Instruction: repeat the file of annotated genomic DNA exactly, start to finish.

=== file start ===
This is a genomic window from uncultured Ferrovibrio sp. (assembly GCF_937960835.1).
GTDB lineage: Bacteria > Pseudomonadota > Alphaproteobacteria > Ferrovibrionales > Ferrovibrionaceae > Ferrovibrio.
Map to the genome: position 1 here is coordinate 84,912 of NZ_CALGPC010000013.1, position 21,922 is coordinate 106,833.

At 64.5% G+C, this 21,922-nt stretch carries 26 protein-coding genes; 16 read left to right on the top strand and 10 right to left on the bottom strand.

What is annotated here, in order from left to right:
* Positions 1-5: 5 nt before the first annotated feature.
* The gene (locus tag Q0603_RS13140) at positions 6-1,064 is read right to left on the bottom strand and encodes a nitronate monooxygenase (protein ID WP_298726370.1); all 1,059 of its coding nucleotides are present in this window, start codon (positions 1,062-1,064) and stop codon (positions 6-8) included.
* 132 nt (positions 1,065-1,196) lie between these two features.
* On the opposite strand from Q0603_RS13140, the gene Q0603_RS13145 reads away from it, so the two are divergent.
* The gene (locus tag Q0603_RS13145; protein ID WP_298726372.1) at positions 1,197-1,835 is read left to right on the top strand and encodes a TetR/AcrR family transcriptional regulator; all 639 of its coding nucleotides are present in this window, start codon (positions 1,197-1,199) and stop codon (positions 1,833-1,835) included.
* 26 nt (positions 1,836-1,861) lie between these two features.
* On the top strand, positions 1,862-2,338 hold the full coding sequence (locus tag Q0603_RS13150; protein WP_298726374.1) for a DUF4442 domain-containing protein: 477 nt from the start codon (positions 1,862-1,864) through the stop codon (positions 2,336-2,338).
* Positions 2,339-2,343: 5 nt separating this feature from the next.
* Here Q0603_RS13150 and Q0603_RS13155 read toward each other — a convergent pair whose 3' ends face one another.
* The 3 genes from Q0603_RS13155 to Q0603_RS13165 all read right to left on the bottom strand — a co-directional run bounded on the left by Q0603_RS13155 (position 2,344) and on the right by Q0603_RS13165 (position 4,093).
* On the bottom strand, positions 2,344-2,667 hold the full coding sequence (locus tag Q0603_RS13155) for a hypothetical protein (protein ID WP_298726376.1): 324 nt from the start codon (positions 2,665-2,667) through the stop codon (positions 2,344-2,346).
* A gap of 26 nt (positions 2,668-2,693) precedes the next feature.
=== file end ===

This is a genomic window from uncultured Ferrovibrio sp. (assembly GCF_937960835.1).
GTDB lineage: Bacteria > Pseudomonadota > Alphaproteobacteria > Ferrovibrionales > Ferrovibrionaceae > Ferrovibrio.
Map to the genome: position 1 here is coordinate 84,912 of NZ_CALGPC010000013.1, position 21,922 is coordinate 106,833.

At 64.5% G+C, this 21,922-nt stretch carries 26 protein-coding genes; 16 read left to right on the top strand and 10 right to left on the bottom strand.

What is annotated here, in order from left to right:
* Positions 1-5: 5 nt before the first annotated feature.
* The gene (locus tag Q0603_RS13140) at positions 6-1,064 is read right to left on the bottom strand and encodes a nitronate monooxygenase (protein ID WP_298726370.1); all 1,059 of its coding nucleotides are present in this window, start codon (positions 1,062-1,064) and stop codon (positions 6-8) included.
* 132 nt (positions 1,065-1,196) lie between these two features.
* On the opposite strand from Q0603_RS13140, the gene Q0603_RS13145 reads away from it, so the two are divergent.
* The gene (locus tag Q0603_RS13145; protein ID WP_298726372.1) at positions 1,197-1,835 is read left to right on the top strand and encodes a TetR/AcrR family transcriptional regulator; all 639 of its coding nucleotides are present in this window, start codon (positions 1,197-1,199) and stop codon (positions 1,833-1,835) included.
* 26 nt (positions 1,836-1,861) lie between these two features.
* On the top strand, positions 1,862-2,338 hold the full coding sequence (locus tag Q0603_RS13150; protein WP_298726374.1) for a DUF4442 domain-containing protein: 477 nt from the start codon (positions 1,862-1,864) through the stop codon (positions 2,336-2,338).
* Positions 2,339-2,343: 5 nt separating this feature from the next.
* Here Q0603_RS13150 and Q0603_RS13155 read toward each other — a convergent pair whose 3' ends face one another.
* The 3 genes from Q0603_RS13155 to Q0603_RS13165 all read right to left on the bottom strand — a co-directional run bounded on the left by Q0603_RS13155 (position 2,344) and on the right by Q0603_RS13165 (position 4,093).
* On the bottom strand, positions 2,344-2,667 hold the full coding sequence (locus tag Q0603_RS13155) for a hypothetical protein (protein ID WP_298726376.1): 324 nt from the start codon (positions 2,665-2,667) through the stop codon (positions 2,344-2,346).
* A gap of 26 nt (positions 2,668-2,693) precedes the next feature.